Terrible Passwords: How To Keep Your Life Secure

Every year, a provider of password management products called SplashData releases the 25 top most used passwords that appear on lists of stolen passwords released on the internet throughout the year. Some such as 123456. qwerty, baseball, letmein, access, trustno1, batman, dragon, or 696969 appear pretty prominently. Now, we hope reading that hasn’t gotten you a bit shaken because I just guessed yours. Welcome back to #TechTuesday! This week we’re going to talk about something basic and useful; how to improve your password security.

Simple, Complex, Easy, But Impossible

Creating a password has a few easy rules to remember when working on the design. It should be simple and easy enough for you to remember, but complex and impossible enough that it will not simply be guessed. Let’s start with a few do’s and dont’s of password design.

  • DO use a password of eight characters or more
  • DO use mixed characters (letters, numbers, symbols, and capital letters) in your password.
  • DO change your password frequently. Some security experts recommend changing as often as once a month for accounts that control money.
  • DO use a password that will be memorable to you.
  • DON’T use your birthday or birth year.
  • DON’T use your children’s names as a password.
  • DON’T use swear words, hobbies, famous athletes, car brands, or movie names.
  • DON’T use simple patterns (qwertyu, 1qaz2wsx, etc.) that are easily recognized on keyboards.

Now, some of these little rules seem pretty simple, but they are often the source of the most security breaches for many accounts. We get it, remembering a complex password can be difficult, and typing it in can be tedious and wasteful of time. But account security is important, and gets even more so when you consider what that account may have access to.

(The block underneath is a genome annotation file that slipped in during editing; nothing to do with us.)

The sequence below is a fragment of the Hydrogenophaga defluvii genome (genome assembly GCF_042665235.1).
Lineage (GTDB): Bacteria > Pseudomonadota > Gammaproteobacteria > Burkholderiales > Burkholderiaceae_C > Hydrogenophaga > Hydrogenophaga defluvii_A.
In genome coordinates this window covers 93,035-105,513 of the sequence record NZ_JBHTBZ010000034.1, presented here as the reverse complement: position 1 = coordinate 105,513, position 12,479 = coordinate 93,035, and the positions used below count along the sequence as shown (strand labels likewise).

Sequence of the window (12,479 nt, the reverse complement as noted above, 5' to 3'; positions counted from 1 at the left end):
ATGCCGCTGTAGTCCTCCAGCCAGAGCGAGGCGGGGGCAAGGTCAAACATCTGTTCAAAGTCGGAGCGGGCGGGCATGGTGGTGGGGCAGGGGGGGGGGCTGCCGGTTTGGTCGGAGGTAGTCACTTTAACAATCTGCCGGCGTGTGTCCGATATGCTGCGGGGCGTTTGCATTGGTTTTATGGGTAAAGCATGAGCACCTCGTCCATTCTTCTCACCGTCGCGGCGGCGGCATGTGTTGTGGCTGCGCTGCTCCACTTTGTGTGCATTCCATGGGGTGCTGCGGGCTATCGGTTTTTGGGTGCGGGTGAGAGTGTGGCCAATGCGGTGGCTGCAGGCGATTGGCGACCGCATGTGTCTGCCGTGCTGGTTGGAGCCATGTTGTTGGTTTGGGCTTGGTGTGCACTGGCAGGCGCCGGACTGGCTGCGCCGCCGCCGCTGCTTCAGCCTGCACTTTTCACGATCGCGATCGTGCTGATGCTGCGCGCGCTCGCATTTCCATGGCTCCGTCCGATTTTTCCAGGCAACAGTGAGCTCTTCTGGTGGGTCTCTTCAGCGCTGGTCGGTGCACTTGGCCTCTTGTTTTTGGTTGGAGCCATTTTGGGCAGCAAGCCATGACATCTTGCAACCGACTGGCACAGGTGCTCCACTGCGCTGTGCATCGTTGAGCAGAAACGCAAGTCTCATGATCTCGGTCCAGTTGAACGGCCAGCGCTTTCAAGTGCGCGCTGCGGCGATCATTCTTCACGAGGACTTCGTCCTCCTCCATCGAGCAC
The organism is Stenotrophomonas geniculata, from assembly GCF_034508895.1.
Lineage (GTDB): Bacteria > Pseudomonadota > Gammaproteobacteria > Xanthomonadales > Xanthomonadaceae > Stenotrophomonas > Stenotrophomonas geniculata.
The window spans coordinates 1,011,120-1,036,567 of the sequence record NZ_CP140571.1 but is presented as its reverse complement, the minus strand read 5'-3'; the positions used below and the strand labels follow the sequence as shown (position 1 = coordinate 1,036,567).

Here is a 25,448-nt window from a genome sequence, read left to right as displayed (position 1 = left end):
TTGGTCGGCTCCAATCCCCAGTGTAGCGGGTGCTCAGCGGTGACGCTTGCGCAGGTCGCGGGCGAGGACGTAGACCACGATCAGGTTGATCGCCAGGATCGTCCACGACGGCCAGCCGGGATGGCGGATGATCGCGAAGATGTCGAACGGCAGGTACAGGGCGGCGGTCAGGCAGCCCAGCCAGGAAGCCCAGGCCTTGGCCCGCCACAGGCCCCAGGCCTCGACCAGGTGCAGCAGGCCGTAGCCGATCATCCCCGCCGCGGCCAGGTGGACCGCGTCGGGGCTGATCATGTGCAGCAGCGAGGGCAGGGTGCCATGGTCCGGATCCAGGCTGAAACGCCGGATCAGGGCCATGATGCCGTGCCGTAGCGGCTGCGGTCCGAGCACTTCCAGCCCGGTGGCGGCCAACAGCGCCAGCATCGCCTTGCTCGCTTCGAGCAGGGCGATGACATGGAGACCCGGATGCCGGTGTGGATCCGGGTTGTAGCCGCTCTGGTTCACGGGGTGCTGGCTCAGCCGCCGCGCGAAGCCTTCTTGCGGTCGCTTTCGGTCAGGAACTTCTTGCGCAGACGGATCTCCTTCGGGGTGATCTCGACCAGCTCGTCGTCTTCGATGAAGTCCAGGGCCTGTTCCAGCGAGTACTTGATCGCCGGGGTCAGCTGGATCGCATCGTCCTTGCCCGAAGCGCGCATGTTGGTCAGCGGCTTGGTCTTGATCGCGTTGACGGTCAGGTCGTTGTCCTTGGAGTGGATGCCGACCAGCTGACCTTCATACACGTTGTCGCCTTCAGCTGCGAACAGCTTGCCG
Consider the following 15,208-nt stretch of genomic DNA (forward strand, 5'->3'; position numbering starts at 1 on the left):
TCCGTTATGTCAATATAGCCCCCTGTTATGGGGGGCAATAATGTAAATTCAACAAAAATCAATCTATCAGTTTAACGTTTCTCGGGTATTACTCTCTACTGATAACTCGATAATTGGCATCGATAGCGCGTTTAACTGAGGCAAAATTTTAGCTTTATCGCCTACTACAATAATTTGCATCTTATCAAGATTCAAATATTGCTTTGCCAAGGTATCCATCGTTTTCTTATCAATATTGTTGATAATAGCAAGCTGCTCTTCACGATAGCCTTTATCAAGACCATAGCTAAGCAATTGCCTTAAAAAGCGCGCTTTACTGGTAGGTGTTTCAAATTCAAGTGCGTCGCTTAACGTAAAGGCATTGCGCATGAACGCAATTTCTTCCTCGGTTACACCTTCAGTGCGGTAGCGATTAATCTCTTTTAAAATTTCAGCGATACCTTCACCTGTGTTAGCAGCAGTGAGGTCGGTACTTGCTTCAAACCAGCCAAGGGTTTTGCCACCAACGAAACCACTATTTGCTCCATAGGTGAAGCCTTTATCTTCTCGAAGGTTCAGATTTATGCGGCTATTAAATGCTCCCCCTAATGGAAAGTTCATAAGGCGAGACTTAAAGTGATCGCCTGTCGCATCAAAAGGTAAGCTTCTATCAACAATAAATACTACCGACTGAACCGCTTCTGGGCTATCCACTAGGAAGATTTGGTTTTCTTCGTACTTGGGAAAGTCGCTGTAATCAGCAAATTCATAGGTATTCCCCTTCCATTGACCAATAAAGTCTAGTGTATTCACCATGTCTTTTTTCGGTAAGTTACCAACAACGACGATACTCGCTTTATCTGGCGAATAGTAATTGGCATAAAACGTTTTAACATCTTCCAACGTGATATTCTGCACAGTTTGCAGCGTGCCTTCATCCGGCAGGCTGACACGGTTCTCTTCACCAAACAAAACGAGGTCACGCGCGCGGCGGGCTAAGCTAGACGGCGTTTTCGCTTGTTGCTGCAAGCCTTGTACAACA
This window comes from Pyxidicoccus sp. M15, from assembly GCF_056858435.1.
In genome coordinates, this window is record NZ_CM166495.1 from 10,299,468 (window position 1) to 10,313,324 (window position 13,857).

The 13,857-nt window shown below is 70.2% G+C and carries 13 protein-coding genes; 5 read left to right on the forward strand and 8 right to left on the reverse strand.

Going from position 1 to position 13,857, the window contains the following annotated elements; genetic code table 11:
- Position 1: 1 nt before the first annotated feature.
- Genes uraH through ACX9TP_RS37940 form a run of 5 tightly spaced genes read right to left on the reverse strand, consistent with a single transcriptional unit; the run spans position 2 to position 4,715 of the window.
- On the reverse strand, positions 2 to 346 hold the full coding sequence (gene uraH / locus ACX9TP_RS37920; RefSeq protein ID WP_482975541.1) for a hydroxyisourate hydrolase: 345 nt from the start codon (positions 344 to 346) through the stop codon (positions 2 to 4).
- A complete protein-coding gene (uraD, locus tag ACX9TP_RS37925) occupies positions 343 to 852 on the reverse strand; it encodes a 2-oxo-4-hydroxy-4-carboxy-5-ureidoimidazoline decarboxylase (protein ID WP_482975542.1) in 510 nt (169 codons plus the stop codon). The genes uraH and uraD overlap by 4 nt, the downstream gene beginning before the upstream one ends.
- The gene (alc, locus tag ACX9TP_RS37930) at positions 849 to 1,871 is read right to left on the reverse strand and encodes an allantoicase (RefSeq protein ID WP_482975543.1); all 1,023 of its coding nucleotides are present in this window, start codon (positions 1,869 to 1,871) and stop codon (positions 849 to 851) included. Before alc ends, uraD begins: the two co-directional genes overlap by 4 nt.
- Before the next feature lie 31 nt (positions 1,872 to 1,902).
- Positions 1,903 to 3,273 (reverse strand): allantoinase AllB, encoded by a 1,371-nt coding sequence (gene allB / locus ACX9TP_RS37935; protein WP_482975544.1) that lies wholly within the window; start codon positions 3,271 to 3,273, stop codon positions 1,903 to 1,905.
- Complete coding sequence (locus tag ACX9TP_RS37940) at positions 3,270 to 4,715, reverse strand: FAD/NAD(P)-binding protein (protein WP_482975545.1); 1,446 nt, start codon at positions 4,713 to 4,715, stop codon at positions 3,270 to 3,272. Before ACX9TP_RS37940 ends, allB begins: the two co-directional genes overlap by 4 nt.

In addition to those rules, we also recommend never using the same password for all accounts. If for any reason that account is breached, you might have just opened yourself to all kinds of theft across many accounts now.

Now, here at S-FX we take our account security very seriously. While passwords can get tedious to remember the exact variation of every one for every account, we like to try to keep things visible and still hard to decode. So for example, a good password you might work on could look something like this: T3ch2esd@y. It keeps it as a phrase you are familiar with, while still having a proper layer of security. If you are having trouble with that, however, we do have another suggestion provided by Norton, the internet security company!

They suggest you create a password phrase. Something like “I Love To Read Tech Tuesday Articles”. Next, you convert that phrase to an abbreviation by using the first letters of each word and changing the word “to” to the number “2” instead. Using our example, this would become “il2rtt”. Finally, put the first and last letter of the website you are using as the first and last letters of your password phrase, and capitalize the last letter. So for example, we will use our own website “S-FX” with our phrase: “sil2rttX”. This strategy creates a strong advantage of being a phrase easy to remember for you, while making it unique to each website. You can also enhance it with other symbols or substitutions on characters to really strengthen your security.

Be safe out there!


Author: Nick Skwarek
Published: July 4, 2017
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